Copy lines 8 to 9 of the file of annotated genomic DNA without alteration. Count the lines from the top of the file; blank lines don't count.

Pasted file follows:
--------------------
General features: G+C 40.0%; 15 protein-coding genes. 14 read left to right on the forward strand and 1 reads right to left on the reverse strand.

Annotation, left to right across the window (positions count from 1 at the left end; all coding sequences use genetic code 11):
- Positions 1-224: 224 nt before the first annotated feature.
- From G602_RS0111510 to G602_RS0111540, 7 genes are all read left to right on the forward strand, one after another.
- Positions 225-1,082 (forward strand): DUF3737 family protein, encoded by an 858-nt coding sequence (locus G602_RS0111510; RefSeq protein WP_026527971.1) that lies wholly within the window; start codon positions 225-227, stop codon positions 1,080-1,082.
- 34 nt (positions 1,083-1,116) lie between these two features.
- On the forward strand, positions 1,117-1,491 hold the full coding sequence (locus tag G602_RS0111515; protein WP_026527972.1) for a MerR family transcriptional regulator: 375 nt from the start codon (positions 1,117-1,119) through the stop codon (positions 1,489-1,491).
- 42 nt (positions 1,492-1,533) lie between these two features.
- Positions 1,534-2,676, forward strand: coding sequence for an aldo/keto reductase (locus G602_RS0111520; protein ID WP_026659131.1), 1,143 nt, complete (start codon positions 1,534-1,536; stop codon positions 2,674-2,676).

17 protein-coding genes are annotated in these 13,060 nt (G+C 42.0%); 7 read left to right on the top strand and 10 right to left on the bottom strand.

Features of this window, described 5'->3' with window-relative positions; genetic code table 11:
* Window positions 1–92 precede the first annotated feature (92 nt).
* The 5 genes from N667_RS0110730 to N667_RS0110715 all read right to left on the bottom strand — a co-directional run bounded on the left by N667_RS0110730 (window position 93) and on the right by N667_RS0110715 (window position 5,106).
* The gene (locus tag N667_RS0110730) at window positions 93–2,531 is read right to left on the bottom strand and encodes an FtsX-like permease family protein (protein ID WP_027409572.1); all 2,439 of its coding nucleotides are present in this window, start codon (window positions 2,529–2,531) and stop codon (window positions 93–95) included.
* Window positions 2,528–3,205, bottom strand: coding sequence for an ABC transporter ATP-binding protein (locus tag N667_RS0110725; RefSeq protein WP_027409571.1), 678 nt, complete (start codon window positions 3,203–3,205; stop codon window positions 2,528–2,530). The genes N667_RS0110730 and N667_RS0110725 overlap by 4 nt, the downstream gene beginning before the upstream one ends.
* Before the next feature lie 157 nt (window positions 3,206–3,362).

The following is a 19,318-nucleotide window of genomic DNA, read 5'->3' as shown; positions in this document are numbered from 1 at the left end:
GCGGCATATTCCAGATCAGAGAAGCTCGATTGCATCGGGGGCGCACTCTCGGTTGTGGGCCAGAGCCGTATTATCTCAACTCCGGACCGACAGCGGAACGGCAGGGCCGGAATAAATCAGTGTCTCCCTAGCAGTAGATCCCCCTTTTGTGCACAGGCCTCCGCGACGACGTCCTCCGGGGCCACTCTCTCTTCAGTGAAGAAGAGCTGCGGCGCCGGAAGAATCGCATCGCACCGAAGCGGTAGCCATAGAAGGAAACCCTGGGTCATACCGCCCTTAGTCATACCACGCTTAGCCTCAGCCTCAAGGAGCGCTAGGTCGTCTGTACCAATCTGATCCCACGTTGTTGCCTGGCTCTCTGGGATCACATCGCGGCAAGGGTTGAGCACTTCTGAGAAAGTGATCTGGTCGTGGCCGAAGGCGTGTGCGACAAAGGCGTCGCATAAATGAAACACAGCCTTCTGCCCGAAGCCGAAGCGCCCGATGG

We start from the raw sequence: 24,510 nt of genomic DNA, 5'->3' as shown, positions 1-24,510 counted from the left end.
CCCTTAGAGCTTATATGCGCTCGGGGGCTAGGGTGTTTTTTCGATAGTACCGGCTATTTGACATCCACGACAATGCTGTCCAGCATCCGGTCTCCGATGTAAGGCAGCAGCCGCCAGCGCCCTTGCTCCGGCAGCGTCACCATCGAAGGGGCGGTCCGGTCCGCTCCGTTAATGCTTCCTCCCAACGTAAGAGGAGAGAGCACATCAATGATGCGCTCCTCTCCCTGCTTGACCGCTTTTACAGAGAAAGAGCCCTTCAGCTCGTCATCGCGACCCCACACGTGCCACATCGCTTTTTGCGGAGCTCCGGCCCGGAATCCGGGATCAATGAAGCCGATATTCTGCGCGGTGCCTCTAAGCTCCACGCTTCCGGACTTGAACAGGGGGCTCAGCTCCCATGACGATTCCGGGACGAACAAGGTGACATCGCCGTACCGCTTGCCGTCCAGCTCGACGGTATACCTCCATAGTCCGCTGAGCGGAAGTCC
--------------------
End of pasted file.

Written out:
- 42 nt (positions 1,492-1,533) lie between these two features.
- Positions 1,534-2,676, forward strand: coding sequence for an aldo/keto reductase (locus G602_RS0111520; protein ID WP_026659131.1), 1,143 nt, complete (start codon positions 1,534-1,536; stop codon positions 2,674-2,676).